28 August 2020

The bubble didn't burst because there wasn't one in the first place


William C Rhoden, writing for theundefeated.com captured it well: 'Players were moved into a bubble to protect them from this deadly virus. Turns out that it will not be the coronavirus that possibly burst the NBA bubble, but the virulent, persistent virus of racism.’

He was writing about the premier basketball championship, currently at its (postponed) playoffs stage. He was writing about how the bubble burst or rather what shot it to shreds and made it impossible to play. Or live in the bubble, so to speak. He was writing about the players’ and teams’ reactions to the brutal shooting of Jacob Blake in Kenosha, Wisconsin. Blake, a black man, was shot seven times in the back. He is reported to be paralyzed below the waist.

Almost all the players currently or rather formerly ‘bubbled’ in Bay Lake, Florida, have expressed their frustration and anger. Fear too. For that’s what has always been part of being black in the USA and is only now being recognized. The Milwaukee Bucks, scheduled to play Orlando Magic, decided to boycott. This was the first time ever that an entire team ‘walked out’ in protest in a major sporting encounter in the USA. The NBA then postponed the remaining playoff games scheduled for the day. The future of the playoffs is uncertain.


The Bubble. That was new. It was a Covid19 product. And yet, the true bubble was that rarified space insulated from the violence, the persistent violence in fact, of racism in the USA. It’s a bubble which allowed some people to pretend that such things didn’t happen or were random; they could not have been systemic, they convinced themselves or allowed themselves to be convinced.

Well, the truth is that for most if not all black people and other non-white minority communities in the USA, there was no bubble which they could crawl into and escape the horrors of this world. They were living the horror, day in and day out, 24/7 as they say.

The ‘war’ we referred to did not start a few months ago when a white police officer kneed and killed George Floyd. It’s been there for years, decades, centuries. They call it different names at different times.

Rhoden has heard all the words inspired by heinous acts of state sponsored violence. Well, right now it is not just the police but vigilante groups acting in concert with the police. The USA is in flames. It is at war with itself.

That’s one way of putting it. Rhoden, as mentioned, has heard the words. This is how he put it:

‘Billie Holiday painfully sang “Strange Fruit” in reaction to seeing the horrid aftermath of lynchings. There has been Don’t Shoot, I Can’t Breathe, Say Her Name and Black Lives Matter. Now there are angry sounds coming out of the protective bubble.’

The players have objected, one way or another. They’ve taken a knee. They’ve worn black armbands. They’ve tweeted. They’ve marched. They’ve objected with thousands and thousands of others.

And now what? Well, I can do no better than defer to Rhoden for perspective:

‘What do you say when words are not enough, when gestures are no longer sufficient? What happens when your actions are no longer seen, your words fall on deaf ears and all that is left is unsatisfied justice?’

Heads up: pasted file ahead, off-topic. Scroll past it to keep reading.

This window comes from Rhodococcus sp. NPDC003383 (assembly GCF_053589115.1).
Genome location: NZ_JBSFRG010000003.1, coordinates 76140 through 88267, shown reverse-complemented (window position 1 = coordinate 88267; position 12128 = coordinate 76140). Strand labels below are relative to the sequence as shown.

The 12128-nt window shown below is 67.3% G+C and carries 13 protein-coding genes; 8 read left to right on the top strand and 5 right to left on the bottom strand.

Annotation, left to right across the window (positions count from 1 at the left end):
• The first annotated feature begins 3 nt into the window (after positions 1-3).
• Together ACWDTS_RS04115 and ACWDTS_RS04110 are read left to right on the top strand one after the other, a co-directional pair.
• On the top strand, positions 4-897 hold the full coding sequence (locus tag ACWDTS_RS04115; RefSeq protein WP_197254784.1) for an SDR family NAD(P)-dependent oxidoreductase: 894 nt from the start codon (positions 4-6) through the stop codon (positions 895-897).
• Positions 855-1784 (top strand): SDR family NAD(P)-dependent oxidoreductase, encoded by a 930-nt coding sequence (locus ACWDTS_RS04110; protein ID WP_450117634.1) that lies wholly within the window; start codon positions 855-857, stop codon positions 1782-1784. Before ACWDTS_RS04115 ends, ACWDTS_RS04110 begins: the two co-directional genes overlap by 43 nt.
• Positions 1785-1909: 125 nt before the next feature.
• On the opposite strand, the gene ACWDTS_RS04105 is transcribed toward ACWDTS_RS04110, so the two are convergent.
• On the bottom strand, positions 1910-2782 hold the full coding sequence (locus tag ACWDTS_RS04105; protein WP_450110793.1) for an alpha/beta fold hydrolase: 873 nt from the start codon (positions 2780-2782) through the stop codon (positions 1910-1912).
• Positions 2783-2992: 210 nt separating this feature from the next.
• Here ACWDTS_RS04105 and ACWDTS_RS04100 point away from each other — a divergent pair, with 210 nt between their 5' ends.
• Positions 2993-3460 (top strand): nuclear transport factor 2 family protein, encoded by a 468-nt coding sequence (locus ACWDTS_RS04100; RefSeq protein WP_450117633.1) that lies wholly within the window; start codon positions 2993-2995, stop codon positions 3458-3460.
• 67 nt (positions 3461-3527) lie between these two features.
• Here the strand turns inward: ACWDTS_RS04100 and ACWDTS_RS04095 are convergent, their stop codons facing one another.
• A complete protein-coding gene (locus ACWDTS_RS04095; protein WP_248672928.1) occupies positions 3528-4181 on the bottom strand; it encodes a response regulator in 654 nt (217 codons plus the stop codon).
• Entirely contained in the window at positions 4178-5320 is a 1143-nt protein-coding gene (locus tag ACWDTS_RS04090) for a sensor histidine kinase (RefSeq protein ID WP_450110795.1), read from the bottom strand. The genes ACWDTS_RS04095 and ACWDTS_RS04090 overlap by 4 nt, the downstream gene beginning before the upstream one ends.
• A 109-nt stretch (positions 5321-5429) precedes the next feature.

What do you say? What would you say? What do you do? What would you do? What should the basketball players in Bay Lake, Florida do and say? What happens now?

‘Don’t play,’ Rhoden suggests. There’s a bigger battle out of the court in places that cannot be bubbled. If it’s a game, then you have to play it. Hard. And, ironically, the way to start playing THIS GAME is just that. You stop playing. And certainly not by the rules of the enemy at the gate.

Other articles in the series 'In Passing...':  [published in the 'Daily News']   
 
Eyes that watch the world and cannot be forgotten 
 Let's start with the credits, shall we? 
The 'We' that 'I' forgot 
'Duwapang Askey,' screamed a legend, almost 40 years ago
Dances with daughters
Reflections on shameless writing
Is the old house still standing?
 Magic doesn't make its way into the classifieds

Small is beautiful and is a consolation  
Distance is a product of the will
Akalanka Athukorala, at 13+ already a hurricane hunter
Did the mountain move, and if so why?
Ever been out of Colombo?
Anya Raux educated me about Juvenile Idiopathic Arthritis (JIA)
Wicky's Story You can always go to GOAT Mountain
Let's learn the art of embracing damage
Kandy Lake is lined with poetry
There's never a 'right moment' for love
A love note to an unknown address in Los Ange
les
A dusk song for Rasika Jayakody
How about creating some history?
How far away are the faraway places?
There ARE good people!
Re-placing people in the story of schooldays  
When we stop, we can begin to learn
Routine and pattern can checkmate poetry

Janani Amanda Umandi threw a b'day party for her father 
Sriyani and her serendipity shop
Forget constellations and the names of oceans
Where's your 'One, Galle Face'?

Maps as wrapping paper, roads as ribbons
Yasaratne, the gentle giant of Divulgane  
Katharagama and Athara Maga
Victories are made by assists
Lost and found between weaver and weave
The Dhammapada and word-intricacies
S.A. Dissanayake taught children to walk in the clouds
White is a color we forget too often  
The most beautiful road is yet to meet a cartographer

malindasenevi@gmail.com
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